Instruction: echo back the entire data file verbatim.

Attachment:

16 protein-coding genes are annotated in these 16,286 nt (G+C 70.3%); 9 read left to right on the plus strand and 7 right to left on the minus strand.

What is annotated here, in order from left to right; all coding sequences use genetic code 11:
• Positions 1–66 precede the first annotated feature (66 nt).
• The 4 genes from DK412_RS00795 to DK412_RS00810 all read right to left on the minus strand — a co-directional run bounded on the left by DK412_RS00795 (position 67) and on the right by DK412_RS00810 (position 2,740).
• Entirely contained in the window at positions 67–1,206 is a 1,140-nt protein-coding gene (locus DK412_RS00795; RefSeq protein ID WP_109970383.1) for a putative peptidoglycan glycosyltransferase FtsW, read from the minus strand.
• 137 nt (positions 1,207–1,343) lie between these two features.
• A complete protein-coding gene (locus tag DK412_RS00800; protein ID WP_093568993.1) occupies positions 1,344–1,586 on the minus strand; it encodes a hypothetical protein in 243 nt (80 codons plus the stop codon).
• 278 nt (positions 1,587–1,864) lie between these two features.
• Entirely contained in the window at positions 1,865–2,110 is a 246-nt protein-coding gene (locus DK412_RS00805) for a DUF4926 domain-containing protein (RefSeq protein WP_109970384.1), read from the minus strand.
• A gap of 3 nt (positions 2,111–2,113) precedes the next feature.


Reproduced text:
16 protein-coding genes are annotated in these 16,286 nt (G+C 70.3%); 9 read left to right on the plus strand and 7 right to left on the minus strand.

What is annotated here, in order from left to right; all coding sequences use genetic code 11:
• Positions 1–66 precede the first annotated feature (66 nt).
• The 4 genes from DK412_RS00795 to DK412_RS00810 all read right to left on the minus strand — a co-directional run bounded on the left by DK412_RS00795 (position 67) and on the right by DK412_RS00810 (position 2,740).
• Entirely contained in the window at positions 67–1,206 is a 1,140-nt protein-coding gene (locus DK412_RS00795; RefSeq protein ID WP_109970383.1) for a putative peptidoglycan glycosyltransferase FtsW, read from the minus strand.
• 137 nt (positions 1,207–1,343) lie between these two features.
• A complete protein-coding gene (locus tag DK412_RS00800; protein ID WP_093568993.1) occupies positions 1,344–1,586 on the minus strand; it encodes a hypothetical protein in 243 nt (80 codons plus the stop codon).
• 278 nt (positions 1,587–1,864) lie between these two features.
• Entirely contained in the window at positions 1,865–2,110 is a 246-nt protein-coding gene (locus DK412_RS00805) for a DUF4926 domain-containing protein (RefSeq protein WP_109970384.1), read from the minus strand.
• A gap of 3 nt (positions 2,111–2,113) precedes the next feature.